One day I was looking at Facebook and a friend had shared an image of a broken ceramic bowl that had been mended with gold. Something about the image resonated with me--the way the bowl seemed to glow by having streams of gold threaded through it.
The technique is called "Kintsugi". It originates from Japan and is centuries old. The idea being that instead of throwing something away once it's broken, to repair it with something precious. The item is now more valuable for having been shattered and joined again.
The idea of "Kintsugi" came back to me recently when I was at Oasis--a family focused retreat designed to offer connectedness to the Earth, to Community, and to one's Spirit. There are workshops and discussions, drumming, and much laughter and singing around communal camp fires.
I don't think this happened more than in the workshop I attended titled "Songs that Move Us". It was facilitated by Peter J. Watts in which myself and several other people sat together and listened to music for two hours. Participants shared songs via media devices, and would maybe tell a story about where the song came from and what meaning it had in their life.
It was impossible for me to hear the song and look at the person sharing it and not feel a part of what the song meant to them. I would look across the room or to the person next me and see tears and it would unleash the tears from my own eyes. The same was true of laughter and exultation.
Music truly is the language of the soul and if for just a brief moment in time allows us to experience the emotions of another.
During the workshop I closed my eyes and the image of the Kintsugi bowl came back to me--and a thought came into my mind as if someone was speaking it directly to me, "How lucky are we that we are broken and cracked," said the voice. " How lucky are we that we are flawed?"
When we're born we are shielded from the pain of the world. Babies are bundled and cared for like precious jewels. Yet, as we grow it is understood we have to gain experiences in order to survive. That experience begins in the form of scrapes and bruises and then as we mature emotional pain becomes the invisible wound. These are the splinters of spirit we carry within us, and though at the time it feels as if the pain will not subside, the crack could never be filled, we find ourselves smiling. The embrace of a sister, the gift of artwork from a child, voices shared in songs of remembrance. These things are the golden currency of our souls.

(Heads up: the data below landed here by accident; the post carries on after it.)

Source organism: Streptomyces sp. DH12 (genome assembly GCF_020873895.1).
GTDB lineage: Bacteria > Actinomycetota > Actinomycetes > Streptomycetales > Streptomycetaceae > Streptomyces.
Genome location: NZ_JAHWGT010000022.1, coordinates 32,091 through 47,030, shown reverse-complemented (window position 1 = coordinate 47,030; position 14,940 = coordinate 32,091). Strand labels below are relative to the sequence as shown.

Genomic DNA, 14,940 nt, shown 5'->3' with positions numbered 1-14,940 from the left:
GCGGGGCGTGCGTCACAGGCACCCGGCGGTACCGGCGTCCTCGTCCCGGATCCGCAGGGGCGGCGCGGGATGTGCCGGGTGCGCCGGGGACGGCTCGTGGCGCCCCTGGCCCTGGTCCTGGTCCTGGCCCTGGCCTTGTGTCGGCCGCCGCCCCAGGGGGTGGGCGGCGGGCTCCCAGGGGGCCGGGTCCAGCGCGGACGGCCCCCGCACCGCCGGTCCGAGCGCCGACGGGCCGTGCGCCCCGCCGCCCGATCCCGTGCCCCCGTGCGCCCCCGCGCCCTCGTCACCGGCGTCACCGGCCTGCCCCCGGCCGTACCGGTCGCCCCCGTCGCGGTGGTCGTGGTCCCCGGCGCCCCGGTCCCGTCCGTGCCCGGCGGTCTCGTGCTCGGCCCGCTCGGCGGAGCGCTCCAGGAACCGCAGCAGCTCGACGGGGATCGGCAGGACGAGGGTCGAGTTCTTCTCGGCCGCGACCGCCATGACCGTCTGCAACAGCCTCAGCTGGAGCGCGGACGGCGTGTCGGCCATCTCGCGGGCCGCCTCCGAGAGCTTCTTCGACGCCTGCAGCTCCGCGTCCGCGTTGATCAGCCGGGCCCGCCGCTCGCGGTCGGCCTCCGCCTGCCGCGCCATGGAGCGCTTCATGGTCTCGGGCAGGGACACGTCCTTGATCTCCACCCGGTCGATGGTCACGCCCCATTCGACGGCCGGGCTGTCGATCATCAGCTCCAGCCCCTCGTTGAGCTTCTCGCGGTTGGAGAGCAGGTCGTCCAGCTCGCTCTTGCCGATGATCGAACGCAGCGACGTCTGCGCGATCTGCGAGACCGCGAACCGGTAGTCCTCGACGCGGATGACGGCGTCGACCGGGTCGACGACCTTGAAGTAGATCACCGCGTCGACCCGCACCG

The week before Oasis, a member of our community had passed on and from my computer portal in Minnesota I could feel the waves of love, loss and grief that members of my Oasis tribe were experiencing. This was a person who I and never met, but I knew how her work both in the Pagan community and on National Public Radio had influenced so many people. I speak of Margot Adler. Although I did not know her, I was grateful for the work she had done and I felt a crack in my heart for her loss. During Oasis I listened to stories and was able to pay tribute to this remarkable woman. How lucky am I to know people who were so positively affected by her friendship?
And then like all good things, Oasis came to an end. I came away with so much; I came away with my cup filled.
And so quickly it felt like it had been emptied again.
I returned to work the following Monday, and when I came home I was met with the news of Robin William's passing.
I have never grieved for a person I had never met in such a way as I have felt grief this past week. This morning I saw that one of my fellow "Mara"'s had written blog post about her emotions dealing with the loss. Mara Wilson says so much of what I have felt this week.
I have been questioning why this death has affected me so. There are obvious reasons: Robin Williams reminds me so much of my own father, who I seldom see. "Mrs. Doubtfire" was about a father and his three children all trying to navigate their way through divorce, which was exactly what I experienced growing up.
Then I realized that even though I have sincere grief over this talented artist, it is also a a trigger for me concerning loved ones I have lost to suicide. To respect their families I will not go into specifics, but as Mara Wilson talks about in her piece, the feeling of "this person will always be there, I won't loose him" only to find they have gone is an experience I have had to deal with due to suicide. The regret of not saying often enough that I cared, or tried often enough to reach out, to pick up the phone or send a letter or email is something I struggle with constantly.
I have cried this week because of the impermanence of life. I have experienced anger over the unknown. I have raged internally for my severe lack of power over what others choose to do.
And then I again return to the Kintsugi bowl.
Where there are new chips and pieces missing, the people in my life, from those I work with to those I play with, will fill those cracks. You are what is precious to me. Thank you for being part of the puzzle of my life.
So again I ask, "How lucky are we that we are broken and cracked? How lucky are we that we are flawed?"
I did not have a chance to share a song during Peter's workshop, but if I had this would be the one.
"The Puzzle" by Patchouli